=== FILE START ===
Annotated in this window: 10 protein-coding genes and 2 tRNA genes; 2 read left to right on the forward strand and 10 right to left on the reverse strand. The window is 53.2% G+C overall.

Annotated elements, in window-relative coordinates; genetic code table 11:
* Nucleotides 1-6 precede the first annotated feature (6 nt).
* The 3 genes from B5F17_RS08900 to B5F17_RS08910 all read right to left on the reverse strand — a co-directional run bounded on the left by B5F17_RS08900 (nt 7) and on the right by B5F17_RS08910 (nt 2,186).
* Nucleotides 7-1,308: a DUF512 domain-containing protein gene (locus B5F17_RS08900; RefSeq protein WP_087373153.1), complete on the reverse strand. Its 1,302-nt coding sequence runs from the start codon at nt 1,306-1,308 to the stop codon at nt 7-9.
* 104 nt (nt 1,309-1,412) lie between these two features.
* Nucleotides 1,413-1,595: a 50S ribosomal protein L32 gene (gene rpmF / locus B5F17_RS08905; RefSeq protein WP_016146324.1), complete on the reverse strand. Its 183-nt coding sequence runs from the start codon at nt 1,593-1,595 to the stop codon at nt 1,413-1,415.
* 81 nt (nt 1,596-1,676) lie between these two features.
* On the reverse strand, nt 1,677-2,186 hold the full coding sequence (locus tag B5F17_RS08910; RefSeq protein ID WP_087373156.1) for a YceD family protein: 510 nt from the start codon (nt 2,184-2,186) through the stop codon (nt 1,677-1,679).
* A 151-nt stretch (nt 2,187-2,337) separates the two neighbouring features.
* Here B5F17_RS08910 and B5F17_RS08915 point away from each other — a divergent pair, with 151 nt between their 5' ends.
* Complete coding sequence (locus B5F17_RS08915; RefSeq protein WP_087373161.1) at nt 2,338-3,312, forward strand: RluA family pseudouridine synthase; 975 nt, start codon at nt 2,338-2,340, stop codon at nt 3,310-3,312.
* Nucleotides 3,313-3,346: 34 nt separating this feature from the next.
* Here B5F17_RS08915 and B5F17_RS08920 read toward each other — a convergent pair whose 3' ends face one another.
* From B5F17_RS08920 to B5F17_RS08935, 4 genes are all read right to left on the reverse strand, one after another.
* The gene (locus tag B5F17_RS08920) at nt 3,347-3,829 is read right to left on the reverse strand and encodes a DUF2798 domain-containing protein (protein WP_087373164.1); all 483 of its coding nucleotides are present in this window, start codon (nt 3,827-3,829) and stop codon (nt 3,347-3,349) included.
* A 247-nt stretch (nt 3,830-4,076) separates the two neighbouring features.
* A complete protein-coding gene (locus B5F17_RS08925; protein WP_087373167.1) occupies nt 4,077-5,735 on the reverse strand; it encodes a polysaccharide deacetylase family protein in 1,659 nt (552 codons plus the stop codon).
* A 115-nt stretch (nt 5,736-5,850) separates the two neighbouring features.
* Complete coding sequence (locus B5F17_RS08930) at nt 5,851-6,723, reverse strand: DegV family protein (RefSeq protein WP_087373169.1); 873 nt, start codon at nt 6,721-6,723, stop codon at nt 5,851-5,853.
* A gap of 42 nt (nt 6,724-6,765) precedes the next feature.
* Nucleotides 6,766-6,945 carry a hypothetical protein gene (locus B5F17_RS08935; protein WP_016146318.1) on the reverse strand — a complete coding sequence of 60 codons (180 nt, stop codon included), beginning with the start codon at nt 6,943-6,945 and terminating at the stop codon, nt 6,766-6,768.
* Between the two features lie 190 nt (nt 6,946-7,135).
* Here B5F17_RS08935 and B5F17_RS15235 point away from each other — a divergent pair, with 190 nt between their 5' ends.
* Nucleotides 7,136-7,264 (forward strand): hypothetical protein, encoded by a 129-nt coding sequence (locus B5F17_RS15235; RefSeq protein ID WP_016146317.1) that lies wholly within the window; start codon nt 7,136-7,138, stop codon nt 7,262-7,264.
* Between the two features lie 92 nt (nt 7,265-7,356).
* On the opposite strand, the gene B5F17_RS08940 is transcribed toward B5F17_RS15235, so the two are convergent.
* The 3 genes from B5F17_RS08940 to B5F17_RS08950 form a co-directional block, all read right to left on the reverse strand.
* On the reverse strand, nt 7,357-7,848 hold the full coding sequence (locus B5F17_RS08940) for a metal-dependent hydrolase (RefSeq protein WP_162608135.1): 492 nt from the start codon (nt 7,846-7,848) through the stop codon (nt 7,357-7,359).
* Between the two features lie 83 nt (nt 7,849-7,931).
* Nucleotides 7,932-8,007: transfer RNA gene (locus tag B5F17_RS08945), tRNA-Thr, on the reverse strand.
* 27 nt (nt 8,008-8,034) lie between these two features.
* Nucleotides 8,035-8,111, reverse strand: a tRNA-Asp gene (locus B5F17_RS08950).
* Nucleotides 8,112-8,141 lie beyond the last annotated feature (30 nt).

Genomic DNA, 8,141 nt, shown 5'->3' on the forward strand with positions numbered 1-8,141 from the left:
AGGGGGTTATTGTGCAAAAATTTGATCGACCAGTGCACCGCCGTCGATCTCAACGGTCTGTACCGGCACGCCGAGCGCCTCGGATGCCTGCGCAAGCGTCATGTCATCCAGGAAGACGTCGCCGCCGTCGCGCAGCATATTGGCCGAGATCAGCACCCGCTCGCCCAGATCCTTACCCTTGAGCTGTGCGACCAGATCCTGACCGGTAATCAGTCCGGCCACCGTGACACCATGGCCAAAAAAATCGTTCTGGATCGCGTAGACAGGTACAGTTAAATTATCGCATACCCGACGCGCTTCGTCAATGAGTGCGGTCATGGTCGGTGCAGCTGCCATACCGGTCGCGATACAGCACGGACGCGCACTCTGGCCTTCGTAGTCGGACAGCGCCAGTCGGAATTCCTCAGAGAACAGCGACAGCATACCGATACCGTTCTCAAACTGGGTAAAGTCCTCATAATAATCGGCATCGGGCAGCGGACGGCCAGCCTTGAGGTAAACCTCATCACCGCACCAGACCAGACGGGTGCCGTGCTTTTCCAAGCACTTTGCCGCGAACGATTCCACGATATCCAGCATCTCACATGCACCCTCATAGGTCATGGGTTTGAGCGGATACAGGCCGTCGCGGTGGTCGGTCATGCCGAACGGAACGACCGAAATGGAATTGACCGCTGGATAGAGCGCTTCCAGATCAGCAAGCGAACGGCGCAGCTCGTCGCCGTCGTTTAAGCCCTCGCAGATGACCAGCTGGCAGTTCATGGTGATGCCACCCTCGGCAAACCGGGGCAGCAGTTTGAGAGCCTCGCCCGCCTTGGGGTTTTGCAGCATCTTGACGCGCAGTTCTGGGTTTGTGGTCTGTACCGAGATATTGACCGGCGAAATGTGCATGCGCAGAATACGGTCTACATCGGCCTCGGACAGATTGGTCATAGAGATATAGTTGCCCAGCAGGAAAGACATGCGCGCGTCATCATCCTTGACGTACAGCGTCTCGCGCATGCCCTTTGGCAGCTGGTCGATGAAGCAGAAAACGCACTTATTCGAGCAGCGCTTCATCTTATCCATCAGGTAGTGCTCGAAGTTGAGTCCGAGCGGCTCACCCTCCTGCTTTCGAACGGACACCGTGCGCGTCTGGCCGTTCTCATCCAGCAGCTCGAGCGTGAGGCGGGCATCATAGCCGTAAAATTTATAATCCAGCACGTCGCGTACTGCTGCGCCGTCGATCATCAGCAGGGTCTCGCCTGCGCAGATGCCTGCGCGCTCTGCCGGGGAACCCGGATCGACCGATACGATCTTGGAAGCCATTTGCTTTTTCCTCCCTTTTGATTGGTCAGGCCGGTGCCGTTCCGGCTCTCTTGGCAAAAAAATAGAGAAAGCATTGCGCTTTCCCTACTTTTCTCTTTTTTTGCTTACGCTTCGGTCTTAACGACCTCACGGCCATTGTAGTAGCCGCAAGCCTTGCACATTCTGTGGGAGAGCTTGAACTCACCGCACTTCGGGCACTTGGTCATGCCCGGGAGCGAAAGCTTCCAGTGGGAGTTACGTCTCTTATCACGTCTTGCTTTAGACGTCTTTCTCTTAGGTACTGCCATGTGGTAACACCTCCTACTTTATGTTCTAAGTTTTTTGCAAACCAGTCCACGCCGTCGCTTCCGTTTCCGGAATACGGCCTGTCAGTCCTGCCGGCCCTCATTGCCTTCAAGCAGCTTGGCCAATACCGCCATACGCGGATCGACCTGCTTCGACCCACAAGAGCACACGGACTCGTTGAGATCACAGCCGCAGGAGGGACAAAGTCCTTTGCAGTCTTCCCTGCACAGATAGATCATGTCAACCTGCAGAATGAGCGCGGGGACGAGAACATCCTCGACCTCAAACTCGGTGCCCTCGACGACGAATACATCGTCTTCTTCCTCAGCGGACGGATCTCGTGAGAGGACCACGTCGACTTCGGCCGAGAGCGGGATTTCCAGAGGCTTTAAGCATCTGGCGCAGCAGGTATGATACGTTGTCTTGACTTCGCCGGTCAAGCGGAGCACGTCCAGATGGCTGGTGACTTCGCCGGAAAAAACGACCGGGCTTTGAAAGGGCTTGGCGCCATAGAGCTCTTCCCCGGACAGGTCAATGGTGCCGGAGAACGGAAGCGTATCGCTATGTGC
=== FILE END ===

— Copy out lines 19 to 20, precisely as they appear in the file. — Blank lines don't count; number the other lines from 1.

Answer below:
* A 115-nt stretch (nt 5,736-5,850) separates the two neighbouring features.
* Complete coding sequence (locus B5F17_RS08930) at nt 5,851-6,723, reverse strand: DegV family protein (RefSeq protein WP_087373169.1); 873 nt, start codon at nt 6,721-6,723, stop codon at nt 5,851-5,853.